Speaking last night at The Art History of Games symposium in Atlanta, Doom developer John Romero talked about the "masters" the game industry should look to for help creating games today. Which industry figures could make Romero their bitch?
The first thing that Romero made clear during his talk, titled "Masters Among Us," is that John Romero should never follow three scholars discussing art in games on stage. It's not that Romero's talk wasn't informative and enjoyable; it's just that after hearing Ian Bogost talk for an hour, bringing the proceedings down to Romero's level was a bit jarring.
Once he hit the stage, he went through a list of people he considered to be the "Masters" of the game industry, much like Mozart is a master composer.
"Mozart was a great person who lived a long time ago and made some great music," Romero begins. "Today we only have 10% of his output. We'd learn more if we had more."
More than just a group of people whose work we should admire, Romero suggests that these are people we should study, turning to them when the limitations of present-day game development bring us down.
Right now out masters walk among us in the game industry. It's not so old...a lot of our masters from the early 80's are still here. It's important to learn from them."
Let's look at the industry figures Romero considers masters.

Nasir Gebelli
Nasir Gebelli is an Iranian programmer who was instrumental in the early 80's creating games like Space Eggs and Gorgon. At one point he made nine games in one year, typing directly into a mini assembler. Romero is impressed.
"He had to keep an entire game in his head. To be able to keep it all in your head with no source code is on a crazy genius level."
Gebelli eventually moved to Japan, where he went to work for Squaresoft, programming Final Fantasy I through III.

Bill Budge

Bill Budge worked with some early 3D programming, but his main contribution to the industry was the Pinball Construction Set. Building off his Raster Blaster pinball game, Budge delivered a set of tools that allowed anyone to create their own pinball table. "People had never seen a program this complicated," says Romero.

Mark Turmell
Mark Turmell is best known for his work on games like NBA Jam, Smash TV, Total Carnage, and Space Invaders clone Sneakers. Romero says he's a guy that's not too difficult to get in touch with.

Dan/Dani Bunten
Next Romero moved on to industry figures that are no longer with us, starting with M.U.L.E. creator Dan Bunten, who later in life underwent a sex change to become Dani Bunten. "Dan created many of the blueprints for today's games."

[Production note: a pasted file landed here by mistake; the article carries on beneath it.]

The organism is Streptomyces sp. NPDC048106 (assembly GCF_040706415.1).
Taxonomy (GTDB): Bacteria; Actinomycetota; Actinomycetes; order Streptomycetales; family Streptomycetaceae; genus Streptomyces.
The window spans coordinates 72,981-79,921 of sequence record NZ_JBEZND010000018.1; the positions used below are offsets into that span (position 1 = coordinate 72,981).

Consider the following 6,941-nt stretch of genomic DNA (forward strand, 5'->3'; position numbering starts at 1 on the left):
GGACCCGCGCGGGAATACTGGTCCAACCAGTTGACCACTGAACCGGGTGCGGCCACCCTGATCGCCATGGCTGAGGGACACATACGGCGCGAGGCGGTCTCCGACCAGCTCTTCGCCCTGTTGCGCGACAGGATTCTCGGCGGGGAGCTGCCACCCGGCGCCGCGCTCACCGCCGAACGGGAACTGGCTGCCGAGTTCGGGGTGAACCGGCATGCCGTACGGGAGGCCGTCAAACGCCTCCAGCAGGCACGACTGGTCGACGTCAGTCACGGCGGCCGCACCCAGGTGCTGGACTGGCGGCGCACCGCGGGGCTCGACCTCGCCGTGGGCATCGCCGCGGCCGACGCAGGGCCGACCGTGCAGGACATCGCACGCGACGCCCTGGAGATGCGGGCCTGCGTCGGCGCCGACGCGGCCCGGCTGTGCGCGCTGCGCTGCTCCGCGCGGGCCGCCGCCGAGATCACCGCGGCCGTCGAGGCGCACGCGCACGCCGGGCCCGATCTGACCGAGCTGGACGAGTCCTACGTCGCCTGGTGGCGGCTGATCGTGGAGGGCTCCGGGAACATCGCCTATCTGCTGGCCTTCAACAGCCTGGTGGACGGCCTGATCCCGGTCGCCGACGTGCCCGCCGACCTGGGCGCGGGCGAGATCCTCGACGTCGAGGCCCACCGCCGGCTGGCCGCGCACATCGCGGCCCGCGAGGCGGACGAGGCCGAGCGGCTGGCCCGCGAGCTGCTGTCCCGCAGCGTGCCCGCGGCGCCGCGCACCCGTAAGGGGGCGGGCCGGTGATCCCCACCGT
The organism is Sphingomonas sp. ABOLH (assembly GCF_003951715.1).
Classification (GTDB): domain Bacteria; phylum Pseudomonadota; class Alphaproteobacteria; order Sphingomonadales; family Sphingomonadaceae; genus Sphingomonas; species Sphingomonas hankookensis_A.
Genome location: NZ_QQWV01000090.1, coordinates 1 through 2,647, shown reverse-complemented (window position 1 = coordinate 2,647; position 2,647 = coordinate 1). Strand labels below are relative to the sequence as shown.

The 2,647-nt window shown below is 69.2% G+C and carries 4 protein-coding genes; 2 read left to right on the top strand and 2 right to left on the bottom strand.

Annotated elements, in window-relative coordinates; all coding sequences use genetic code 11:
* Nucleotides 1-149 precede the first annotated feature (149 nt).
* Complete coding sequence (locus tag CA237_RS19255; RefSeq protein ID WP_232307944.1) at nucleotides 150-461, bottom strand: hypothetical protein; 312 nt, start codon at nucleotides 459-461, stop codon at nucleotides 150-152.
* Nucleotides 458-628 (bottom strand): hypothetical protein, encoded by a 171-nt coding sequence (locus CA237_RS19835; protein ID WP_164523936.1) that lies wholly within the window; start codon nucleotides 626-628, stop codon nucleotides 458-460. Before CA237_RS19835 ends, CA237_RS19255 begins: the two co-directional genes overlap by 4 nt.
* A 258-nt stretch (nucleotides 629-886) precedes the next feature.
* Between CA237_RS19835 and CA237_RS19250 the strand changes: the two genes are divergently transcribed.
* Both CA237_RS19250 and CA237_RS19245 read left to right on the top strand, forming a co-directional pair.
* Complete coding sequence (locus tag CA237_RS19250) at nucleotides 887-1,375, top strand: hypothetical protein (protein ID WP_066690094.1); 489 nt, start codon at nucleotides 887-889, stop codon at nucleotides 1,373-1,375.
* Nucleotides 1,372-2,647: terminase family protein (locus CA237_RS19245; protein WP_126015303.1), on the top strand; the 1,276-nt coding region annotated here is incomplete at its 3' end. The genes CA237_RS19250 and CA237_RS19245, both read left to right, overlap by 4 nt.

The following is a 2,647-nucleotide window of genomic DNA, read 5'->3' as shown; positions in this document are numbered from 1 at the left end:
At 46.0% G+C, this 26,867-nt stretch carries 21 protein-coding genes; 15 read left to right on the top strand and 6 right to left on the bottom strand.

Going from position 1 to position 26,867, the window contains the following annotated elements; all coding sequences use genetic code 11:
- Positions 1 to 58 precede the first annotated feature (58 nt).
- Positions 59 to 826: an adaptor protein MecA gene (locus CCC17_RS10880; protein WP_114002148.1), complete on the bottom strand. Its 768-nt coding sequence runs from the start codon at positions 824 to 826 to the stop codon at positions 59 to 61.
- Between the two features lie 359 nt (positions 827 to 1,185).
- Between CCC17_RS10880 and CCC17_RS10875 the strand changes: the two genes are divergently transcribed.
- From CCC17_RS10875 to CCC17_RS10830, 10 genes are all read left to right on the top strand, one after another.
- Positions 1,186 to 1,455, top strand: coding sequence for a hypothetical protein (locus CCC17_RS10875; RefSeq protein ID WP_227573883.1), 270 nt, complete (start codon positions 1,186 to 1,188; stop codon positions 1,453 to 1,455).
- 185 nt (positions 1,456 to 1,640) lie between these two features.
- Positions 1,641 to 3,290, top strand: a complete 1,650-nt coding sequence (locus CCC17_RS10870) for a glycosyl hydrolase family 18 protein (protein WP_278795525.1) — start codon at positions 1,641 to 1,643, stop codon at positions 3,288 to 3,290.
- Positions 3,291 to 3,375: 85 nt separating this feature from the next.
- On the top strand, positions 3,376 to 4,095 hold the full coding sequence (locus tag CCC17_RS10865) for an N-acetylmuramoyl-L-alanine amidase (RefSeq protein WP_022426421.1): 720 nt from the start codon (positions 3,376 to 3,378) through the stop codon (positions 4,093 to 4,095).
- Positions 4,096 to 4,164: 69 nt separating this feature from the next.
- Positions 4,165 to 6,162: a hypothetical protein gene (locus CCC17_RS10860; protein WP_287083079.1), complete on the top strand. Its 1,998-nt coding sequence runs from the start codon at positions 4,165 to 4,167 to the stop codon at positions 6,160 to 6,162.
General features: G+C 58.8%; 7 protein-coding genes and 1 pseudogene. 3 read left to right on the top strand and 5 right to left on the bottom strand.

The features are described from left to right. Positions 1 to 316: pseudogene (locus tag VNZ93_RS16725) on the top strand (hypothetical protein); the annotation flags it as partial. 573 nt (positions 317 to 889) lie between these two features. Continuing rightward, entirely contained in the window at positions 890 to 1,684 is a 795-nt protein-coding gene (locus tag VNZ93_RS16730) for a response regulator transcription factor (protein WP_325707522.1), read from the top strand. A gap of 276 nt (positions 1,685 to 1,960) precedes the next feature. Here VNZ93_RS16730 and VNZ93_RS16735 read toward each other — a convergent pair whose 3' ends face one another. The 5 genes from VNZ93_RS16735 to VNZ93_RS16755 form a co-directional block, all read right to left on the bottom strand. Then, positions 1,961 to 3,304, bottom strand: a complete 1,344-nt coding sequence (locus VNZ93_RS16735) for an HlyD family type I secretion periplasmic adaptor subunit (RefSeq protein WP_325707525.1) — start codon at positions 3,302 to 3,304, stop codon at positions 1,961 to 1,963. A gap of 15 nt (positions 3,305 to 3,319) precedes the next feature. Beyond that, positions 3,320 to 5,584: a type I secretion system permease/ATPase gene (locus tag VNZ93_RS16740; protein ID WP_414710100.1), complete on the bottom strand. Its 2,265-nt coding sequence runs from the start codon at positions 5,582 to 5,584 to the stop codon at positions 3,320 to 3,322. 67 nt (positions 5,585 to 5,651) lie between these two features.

Bill Williams
"There are no pictures of Bill Williams," says Romero, and try as I might, I can't prove the man wrong. Best known for his Atari computer games, including Alley Kat, Salmon Run, and Necromancer (pictured), Williams' work was lauded for its skill and artistry.

Gunpei Yokoi
The creator of the Nintendo Game & Watch series and father of the Game Boy, Gunpei is "the guy who Shigeru Miyamoto learned from."
"Gunpei had a theory of design - that great games don't have to come from insane technology." It's a theory Nintendo has proven true again and again.

Gary Gygax and Dave Arneson
The co-creators of Dungeons & Dragons, and grandfathers of the role-playing game. "Remembering these people is very important," is all Romero has to say.

Sid Sackson
An acclaimed designer of board games, Sid Sackson's family, not understanding his work, sold all of it off after Sackson passed in 2002. Thousands of games were lost to collectors and auctions, they're examples lost to those who could learn from them.

Sid Sackson's example is a tragic one, but it drives home Romero's final point.
"Between genrefication, software API's, and ESRB ratings, we are limiting ourselves. We need to go back to our masters and see what they would have done with (game design). People who worried more about play than polygons.
"I believe these people should be studied and their data warehoused. We need to go back to the beginning of the industry to learn as much as we can...We need to do this before this knowledge is lost. We don't want what happened to Mozart to happen to our masters."
Romero might not be the most accomplished public speaker, but the man knows how to bring a point home.

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